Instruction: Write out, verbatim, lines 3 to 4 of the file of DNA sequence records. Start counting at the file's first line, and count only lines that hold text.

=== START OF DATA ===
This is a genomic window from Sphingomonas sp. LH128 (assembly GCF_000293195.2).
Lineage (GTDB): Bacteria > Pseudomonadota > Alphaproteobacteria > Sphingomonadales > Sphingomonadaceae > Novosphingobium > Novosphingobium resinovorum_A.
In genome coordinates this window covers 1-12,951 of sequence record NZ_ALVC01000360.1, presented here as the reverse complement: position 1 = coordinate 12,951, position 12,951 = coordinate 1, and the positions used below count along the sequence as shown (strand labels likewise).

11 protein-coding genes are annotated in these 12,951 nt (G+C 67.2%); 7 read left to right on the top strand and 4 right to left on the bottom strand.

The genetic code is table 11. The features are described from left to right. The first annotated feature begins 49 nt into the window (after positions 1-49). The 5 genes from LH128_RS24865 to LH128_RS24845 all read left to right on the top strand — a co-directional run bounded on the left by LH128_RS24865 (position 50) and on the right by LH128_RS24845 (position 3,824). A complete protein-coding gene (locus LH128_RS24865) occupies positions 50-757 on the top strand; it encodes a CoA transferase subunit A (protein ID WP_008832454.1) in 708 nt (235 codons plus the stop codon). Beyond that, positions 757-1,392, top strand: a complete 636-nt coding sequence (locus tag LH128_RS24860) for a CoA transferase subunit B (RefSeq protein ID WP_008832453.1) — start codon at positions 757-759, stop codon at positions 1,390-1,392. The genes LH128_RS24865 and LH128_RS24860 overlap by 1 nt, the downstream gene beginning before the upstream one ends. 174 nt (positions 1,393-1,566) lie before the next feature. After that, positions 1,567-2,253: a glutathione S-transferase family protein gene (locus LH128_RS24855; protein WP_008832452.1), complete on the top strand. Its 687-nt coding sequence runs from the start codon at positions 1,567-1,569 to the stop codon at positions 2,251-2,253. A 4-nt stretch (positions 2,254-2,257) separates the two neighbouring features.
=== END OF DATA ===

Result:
In genome coordinates this window covers 1-12,951 of sequence record NZ_ALVC01000360.1, presented here as the reverse complement: position 1 = coordinate 12,951, position 12,951 = coordinate 1, and the positions used below count along the sequence as shown (strand labels likewise).

11 protein-coding genes are annotated in these 12,951 nt (G+C 67.2%); 7 read left to right on the top strand and 4 right to left on the bottom strand.